There has been a lot of chatter over the past few weeks about the grass roots efforts by Syracuse fans to “Restore 44” with the hope that a new AD may turn around what they view as the terrible decision to retire the famous jersey number.
Growing-up in Syracuse during the 80’s and 90’s, the son (and grandson) of die-hard Syracuse fans, I have a deep understanding and appreciation for what Jim Brown, Ernie Davis, and Floyd Little did for the football program, and in the case of Brown and Davis, what they did to advance Civil Rights in this country. I also vividly recall the excitement over the local radio programs when NY product, Rob Konrad, chose Syracuse over Notre Dame, in large part because of his ability to wear #44. I also remember when Konrad’s bar, (44’s) opened on Marshall Street and quickly became infamous for underage drinking and rowdy crowds. Not exactly the kind of thing you want to associate with the legendary #44.
So, I had no issues when Dr. Gross became the new Athletic Director at Syracuse and decided to honor the history and legacy of the jersey, and those who wore it, by retiring it in perpetuity. In fact, I applaud the decision because of how much more respect players have for the number, and the preservation of its iconic status.
I’ve been on record many, many times over at the various blogs and message boards saying that the idea to unretire #44 is a very dangerous one, especially since they see it as a recruiting gimmick to land one player in particular.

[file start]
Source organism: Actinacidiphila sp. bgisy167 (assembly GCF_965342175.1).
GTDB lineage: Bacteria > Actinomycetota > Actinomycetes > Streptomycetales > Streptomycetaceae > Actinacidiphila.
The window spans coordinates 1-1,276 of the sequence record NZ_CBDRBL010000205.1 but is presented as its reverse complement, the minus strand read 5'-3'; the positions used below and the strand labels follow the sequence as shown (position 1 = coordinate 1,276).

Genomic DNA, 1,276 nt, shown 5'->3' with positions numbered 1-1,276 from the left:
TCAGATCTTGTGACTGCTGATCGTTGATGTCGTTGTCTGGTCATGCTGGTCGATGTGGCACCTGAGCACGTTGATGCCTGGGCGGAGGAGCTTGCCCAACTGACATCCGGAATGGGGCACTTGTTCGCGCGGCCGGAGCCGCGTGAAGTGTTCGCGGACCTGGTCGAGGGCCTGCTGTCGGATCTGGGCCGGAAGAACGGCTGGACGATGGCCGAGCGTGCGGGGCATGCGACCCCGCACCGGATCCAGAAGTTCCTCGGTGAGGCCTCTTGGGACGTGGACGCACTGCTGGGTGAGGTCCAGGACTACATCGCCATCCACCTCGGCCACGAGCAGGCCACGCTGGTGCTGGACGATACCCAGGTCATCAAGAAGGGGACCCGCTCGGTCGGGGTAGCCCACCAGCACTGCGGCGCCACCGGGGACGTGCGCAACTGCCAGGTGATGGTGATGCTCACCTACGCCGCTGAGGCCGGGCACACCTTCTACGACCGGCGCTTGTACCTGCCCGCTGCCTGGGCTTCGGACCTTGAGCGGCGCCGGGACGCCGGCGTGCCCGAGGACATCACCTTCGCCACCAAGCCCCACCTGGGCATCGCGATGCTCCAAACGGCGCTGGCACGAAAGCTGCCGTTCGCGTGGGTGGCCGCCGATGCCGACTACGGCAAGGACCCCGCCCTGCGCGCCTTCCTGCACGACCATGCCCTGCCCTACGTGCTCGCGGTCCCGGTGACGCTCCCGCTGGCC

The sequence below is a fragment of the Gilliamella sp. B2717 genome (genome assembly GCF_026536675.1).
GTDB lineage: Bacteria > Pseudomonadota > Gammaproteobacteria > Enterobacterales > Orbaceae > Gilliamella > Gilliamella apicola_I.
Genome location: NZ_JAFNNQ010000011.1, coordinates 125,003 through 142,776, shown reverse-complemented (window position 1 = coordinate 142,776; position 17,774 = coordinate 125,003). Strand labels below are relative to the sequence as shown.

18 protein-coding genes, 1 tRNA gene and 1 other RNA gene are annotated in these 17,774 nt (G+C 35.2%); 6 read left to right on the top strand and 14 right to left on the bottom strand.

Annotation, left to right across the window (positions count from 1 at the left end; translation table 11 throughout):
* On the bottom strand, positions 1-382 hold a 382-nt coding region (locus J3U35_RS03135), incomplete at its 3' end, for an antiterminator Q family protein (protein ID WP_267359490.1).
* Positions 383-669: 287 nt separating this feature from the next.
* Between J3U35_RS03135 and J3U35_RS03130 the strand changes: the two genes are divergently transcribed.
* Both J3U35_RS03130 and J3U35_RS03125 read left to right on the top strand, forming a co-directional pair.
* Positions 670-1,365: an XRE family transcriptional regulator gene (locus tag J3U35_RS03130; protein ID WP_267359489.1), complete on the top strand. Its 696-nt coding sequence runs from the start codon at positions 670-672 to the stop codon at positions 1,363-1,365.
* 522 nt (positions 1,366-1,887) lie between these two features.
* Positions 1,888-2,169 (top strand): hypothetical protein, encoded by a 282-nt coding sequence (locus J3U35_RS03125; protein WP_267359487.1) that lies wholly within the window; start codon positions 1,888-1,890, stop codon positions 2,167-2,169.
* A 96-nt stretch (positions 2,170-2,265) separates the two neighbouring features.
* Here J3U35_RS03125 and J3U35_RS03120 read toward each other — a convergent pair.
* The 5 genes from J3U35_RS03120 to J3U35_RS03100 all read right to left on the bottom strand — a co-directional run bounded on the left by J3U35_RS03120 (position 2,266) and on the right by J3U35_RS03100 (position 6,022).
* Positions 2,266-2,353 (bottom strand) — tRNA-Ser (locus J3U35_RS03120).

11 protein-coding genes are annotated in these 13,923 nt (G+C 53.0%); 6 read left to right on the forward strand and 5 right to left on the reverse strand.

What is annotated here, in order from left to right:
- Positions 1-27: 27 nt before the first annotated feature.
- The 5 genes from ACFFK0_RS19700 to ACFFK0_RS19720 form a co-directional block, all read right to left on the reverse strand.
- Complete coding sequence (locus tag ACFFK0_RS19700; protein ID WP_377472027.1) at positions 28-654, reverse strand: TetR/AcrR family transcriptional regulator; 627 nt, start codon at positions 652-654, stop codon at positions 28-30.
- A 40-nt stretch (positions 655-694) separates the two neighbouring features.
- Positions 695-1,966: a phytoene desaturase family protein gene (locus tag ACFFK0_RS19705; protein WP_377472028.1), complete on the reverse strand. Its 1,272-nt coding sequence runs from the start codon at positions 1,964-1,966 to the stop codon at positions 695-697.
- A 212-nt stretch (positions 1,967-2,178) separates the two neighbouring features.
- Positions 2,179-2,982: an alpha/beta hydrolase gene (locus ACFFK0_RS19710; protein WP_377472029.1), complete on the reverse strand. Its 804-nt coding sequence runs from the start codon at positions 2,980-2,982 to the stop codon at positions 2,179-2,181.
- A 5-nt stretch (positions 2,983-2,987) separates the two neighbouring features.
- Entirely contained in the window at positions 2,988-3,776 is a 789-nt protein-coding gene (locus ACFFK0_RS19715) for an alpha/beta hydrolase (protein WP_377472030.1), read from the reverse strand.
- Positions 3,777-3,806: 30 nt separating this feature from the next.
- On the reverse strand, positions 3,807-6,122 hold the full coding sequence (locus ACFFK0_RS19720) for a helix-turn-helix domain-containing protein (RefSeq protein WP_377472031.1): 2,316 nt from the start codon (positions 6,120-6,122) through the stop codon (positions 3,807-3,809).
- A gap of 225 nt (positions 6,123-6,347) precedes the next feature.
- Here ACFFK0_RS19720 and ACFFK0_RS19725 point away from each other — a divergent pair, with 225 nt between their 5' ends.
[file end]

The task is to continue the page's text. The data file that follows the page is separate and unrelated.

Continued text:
However I am very much on board with the idea re-popularized by Brent Axe to return the number to the playing field only if there is a player that is absolutely worthy of wearing it, that has earned the respect of the coaches, administration, community, and has transcended college football. These are incredibly high expectations and large shoes to fill, but that would only make it that much more meaningful if/when a day comes that a player can earn the right to wear the number.
I have nothing against Robert Washington, a high profile recruit that has Syracuse as one of his top schools, and appreciate that he holds the Syracuse’s football history in such high regards (courtesy of the movie the Express). I hope that he comes to Syracuse, I hope that he is the player we all expect him to be, and I hope that one day he’ll be able to earn the number 44. But with all due respect to those who want to use this jersey number as a recruiting gimmick, we’ve seen this act before and the idea of handing over what has become an iconic number to an untested and (as of yet) undeserving recruit/player seems like a disaster waiting to happen.
Imagine how the legacy of the #44 and those that wore it, could have been irreparably damaged if some of these former Syracuse athletes had worn the number 44: Continue reading